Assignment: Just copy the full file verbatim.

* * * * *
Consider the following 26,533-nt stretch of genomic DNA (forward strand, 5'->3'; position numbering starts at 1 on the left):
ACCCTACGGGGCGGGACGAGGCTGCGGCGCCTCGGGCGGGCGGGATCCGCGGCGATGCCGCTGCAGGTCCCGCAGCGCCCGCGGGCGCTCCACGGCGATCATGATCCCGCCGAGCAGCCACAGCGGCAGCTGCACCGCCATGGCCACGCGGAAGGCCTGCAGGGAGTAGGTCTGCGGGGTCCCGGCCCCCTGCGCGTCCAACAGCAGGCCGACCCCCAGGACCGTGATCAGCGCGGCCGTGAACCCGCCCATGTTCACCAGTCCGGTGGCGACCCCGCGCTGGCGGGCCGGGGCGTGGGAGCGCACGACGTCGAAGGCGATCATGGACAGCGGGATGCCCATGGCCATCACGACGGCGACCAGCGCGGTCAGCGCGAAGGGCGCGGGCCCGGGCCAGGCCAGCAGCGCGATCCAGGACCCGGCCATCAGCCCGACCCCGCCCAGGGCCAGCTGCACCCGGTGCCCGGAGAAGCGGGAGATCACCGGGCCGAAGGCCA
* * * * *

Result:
Consider the following 26,533-nt stretch of genomic DNA (forward strand, 5'->3'; position numbering starts at 1 on the left):
ACCCTACGGGGCGGGACGAGGCTGCGGCGCCTCGGGCGGGCGGGATCCGCGGCGATGCCGCTGCAGGTCCCGCAGCGCCCGCGGGCGCTCCACGGCGATCATGATCCCGCCGAGCAGCCACAGCGGCAGCTGCACCGCCATGGCCACGCGGAAGGCCTGCAGGGAGTAGGTCTGCGGGGTCCCGGCCCCCTGCGCGTCCAACAGCAGGCCGACCCCCAGGACCGTGATCAGCGCGGCCGTGAACCCGCCCATGTTCACCAGTCCGGTGGCGACCCCGCGCTGGCGGGCCGGGGCGTGGGAGCGCACGACGTCGAAGGCGATCATGGACAGCGGGATGCCCATGGCCATCACGACGGCGACCAGCGCGGTCAGCGCGAAGGGCGCGGGCCCGGGCCAGGCCAGCAGCGCGATCCAGGACCCGGCCATCAGCCCGACCCCGCCCAGGGCCAGCTGCACCCGGTGCCCGGAGAAGCGGGAGATCACCGGGCCGAAGGCCA